Over the past several years, Forrester's research has written extensively about the age of the customer. Forrester believes that only the enterprises that are obsessed with winning, serving, and retaining customers will thrive in this highly competitive, customer-centric economy. But in order to get a full view of customer behavior, sentiment, emotion, and intentions, Information Management professionals must help enterprises leverage all the data at their disposal, not just structured, but also unstructured. Alas, that's still an elusive goal, as most enterprises leverage only 40% of structured data and 31% of unstructured data for business and customer insights and decision-making.

So what do you need to do to start enriching your customer insights with unstructured data ? First, get your yext analysis terminology straight. For Information Management pros, the process of text mining and text analytics should not be a black box, where unstructured text goes in and structured information comes out. But today, there is a lot of market confusion on the terminology and process of text analytics. The market, both vendors and users, often uses the terms text mining and text analytics interchangeably; Forrester makes a distinction and recommends that Information Management pros working on text mining/text analytics initiatives adopt the following terminology:

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IBM Opens Its Global Watson IoT Headquarters In Munich

Dan Bieler

IBM opened its global Watson Internet of Things (IoT) headquarters in Munich this week. It is hardly unusual for this quintessential global business to open research centers on a global scale. But the decision to move the HQ for one of the most dynamic areas of the digital transformation arena to Munich is noteworthy for several reasons. The move underlines that:

  • IoT has a very strong B2B component. Yes, IoT will play a role in consumer segments such as the connected home. But connectivity limitations and costs, compliance, and security will put many IoT ambitions in the consumer space to rest. The real action will be in the B2B space, where IoT will be elemental to drive activities like predictive maintenance, fleet management, traffic management, supply chain management, and order processing. Forrester expects the market size for B2B eCommerce, of which IoT is a subset, to be about twice that of B2C by 2020.
  • IoT and big data are closely intertwined. The real value of IoT solutions will not come from the hardware components of connected assets but from the data they generate and consume. In order to manage and make sense of the data that connected assets generate, cognitive systems and machine learning will play a fundamental role for the evolution of IoT. “Employing” Watson in the IoT context elevates IBM’s role in the IoT market significantly.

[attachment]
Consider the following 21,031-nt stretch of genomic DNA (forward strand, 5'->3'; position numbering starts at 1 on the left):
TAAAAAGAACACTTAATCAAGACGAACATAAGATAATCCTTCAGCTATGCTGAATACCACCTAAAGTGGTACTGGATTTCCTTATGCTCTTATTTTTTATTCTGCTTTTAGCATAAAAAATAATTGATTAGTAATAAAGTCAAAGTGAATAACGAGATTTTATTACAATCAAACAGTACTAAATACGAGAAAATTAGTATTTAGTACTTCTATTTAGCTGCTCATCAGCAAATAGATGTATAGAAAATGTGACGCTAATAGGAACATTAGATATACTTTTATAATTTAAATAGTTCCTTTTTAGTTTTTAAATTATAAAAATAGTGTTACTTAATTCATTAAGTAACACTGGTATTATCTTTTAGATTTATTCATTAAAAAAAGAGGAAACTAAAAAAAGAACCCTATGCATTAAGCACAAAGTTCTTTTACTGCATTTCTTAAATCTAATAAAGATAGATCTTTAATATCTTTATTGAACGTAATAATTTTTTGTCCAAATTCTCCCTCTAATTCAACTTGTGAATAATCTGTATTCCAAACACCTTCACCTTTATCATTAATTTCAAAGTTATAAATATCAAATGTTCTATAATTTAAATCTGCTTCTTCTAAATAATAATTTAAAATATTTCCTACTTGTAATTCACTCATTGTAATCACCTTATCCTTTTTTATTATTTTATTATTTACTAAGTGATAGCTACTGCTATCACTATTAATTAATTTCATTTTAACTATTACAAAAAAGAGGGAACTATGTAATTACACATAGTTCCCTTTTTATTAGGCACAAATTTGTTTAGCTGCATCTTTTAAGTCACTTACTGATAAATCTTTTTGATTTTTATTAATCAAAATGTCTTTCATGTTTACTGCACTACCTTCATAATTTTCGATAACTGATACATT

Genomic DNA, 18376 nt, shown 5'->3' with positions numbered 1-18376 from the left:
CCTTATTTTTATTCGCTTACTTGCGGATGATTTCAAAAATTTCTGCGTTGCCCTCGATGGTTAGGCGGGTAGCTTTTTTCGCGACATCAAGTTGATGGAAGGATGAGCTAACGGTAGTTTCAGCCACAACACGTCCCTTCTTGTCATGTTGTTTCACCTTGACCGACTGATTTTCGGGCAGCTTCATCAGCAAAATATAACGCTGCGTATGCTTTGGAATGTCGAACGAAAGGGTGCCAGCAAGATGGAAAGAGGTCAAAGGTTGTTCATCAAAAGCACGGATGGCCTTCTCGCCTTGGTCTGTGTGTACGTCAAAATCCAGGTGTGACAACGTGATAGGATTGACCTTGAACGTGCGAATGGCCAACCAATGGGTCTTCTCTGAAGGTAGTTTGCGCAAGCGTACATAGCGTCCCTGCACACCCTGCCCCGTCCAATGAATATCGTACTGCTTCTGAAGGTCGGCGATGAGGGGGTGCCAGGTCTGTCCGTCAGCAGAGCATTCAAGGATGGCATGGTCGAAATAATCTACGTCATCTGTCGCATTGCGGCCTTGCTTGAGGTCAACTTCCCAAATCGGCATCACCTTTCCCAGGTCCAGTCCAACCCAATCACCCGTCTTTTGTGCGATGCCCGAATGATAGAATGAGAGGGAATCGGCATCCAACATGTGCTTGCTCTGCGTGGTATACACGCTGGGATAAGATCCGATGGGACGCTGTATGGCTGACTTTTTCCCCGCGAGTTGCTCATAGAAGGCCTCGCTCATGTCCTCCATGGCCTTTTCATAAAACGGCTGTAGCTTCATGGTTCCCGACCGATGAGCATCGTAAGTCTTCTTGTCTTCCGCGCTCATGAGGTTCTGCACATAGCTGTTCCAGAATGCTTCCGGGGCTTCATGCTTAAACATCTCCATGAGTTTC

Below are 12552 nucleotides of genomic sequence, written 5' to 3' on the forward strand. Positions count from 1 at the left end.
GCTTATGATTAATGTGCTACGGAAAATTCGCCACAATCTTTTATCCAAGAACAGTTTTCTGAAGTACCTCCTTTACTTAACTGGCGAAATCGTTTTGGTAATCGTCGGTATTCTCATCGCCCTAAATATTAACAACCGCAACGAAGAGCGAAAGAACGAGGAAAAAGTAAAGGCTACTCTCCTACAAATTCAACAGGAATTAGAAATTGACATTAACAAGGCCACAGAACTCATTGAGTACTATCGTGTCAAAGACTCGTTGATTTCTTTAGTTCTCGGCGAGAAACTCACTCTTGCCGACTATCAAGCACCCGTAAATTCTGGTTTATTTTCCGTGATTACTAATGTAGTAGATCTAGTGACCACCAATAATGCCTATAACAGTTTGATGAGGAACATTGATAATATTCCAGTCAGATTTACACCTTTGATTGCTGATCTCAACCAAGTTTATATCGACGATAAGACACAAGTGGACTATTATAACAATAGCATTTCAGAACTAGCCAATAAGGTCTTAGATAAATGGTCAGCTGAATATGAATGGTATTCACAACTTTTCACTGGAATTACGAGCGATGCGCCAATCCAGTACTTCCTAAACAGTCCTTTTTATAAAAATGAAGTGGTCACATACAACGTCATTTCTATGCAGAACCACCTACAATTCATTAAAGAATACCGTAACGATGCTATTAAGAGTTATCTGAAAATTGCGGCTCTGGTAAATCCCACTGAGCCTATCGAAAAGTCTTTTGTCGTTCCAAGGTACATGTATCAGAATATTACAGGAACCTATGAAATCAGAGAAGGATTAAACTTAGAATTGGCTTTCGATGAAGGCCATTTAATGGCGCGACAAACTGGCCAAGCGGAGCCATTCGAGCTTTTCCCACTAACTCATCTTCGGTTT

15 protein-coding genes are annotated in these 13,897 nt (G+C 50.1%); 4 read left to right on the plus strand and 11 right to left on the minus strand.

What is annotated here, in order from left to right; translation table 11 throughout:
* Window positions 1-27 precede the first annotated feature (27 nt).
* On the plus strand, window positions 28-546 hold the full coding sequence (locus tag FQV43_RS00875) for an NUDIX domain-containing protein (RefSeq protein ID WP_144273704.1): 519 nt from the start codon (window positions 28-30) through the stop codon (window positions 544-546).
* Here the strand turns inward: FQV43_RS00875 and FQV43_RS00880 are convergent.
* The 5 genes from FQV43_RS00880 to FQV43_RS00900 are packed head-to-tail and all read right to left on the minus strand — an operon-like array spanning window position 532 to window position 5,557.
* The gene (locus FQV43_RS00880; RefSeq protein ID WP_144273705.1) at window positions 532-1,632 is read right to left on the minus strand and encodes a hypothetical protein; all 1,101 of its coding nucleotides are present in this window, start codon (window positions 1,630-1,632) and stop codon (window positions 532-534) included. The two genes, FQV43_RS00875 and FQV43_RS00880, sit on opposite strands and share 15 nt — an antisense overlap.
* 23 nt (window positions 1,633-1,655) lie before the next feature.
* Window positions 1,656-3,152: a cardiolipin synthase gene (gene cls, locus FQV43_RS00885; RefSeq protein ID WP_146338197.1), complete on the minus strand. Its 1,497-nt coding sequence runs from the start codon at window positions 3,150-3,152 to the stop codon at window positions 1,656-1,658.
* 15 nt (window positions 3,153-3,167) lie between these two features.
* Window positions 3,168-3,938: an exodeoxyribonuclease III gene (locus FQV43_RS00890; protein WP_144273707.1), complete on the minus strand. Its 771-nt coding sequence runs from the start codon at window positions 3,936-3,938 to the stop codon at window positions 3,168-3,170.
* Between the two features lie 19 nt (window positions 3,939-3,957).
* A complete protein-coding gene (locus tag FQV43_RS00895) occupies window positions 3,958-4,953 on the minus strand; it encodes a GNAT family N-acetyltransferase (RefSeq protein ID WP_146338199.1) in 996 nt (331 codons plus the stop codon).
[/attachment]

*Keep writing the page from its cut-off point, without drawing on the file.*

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Architect Your Predictive Analytics Capability To Unleash The Power Of Digital Business

Charlie Dai

Predictive analytics has become the key to helping businesses — especially those in the highly dynamic Chinese market — create differentiated, individualized customer experiences and make better decisions. Enterprise architecture professionals must take a customer-oriented approach to developing their predictive analytics strategy and architecture.

I’ve recently published two reports focusing on how to architect predictive analytics capability. These reports analyze the trends around predictive analytics adoption in China and discuss four key areas that EA pros must focus on to accelerate digital transformation. They also show EA pros how to unleash the power of digital business by analyzing the predictive analytics practices of visionary Chinese firms. Some of the key takeaways:

  • Predictive analytics must cover the full customer life cycle and leverage business insights. Organizations require predictable insights into customer behaviors and business operations. Youmust implement predictive analytics solutions and deliver value to customers throughout their life cycle to differentiate your customer experience and sustain business growth.You should also realize the importance of business stakeholders and define effective mechanisms for translating their business knowledge into predictive algorithm inputs to optimize predictive models faster and generate deeper customer insights.
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HPE Transforms Infrastructure Management with Synergy Composable Infrastructure Announcement

Richard Fichera

Background

I’ve written and commented in the past about the inevitability of a new class of infrastructure called “composable”, i.e. integrated server, storage and network infrastructure that allowed its users to “compose”, that is to say configure, a physical server out of a collection of pooled server nodes, storage devices and shared network connections.[i]

The early exemplars of this class were pioneering efforts from Egenera and  blade systems from Cisco, HP, IBM and others, which allowed some level of abstraction (a necessary precursor to composablity) of server UIDs including network addresses and storage bindings, and introduced the notion of templates for server configuration. More recently the Dell FX and the Cisco UCS M-Series servers introduced the notion of composing of servers from pools of resources within the bounds of a single chassis.[ii] While innovative, they were early efforts, and lacked a number of software and hardware features that were required for deployment against a wide spectrum of enterprise workloads.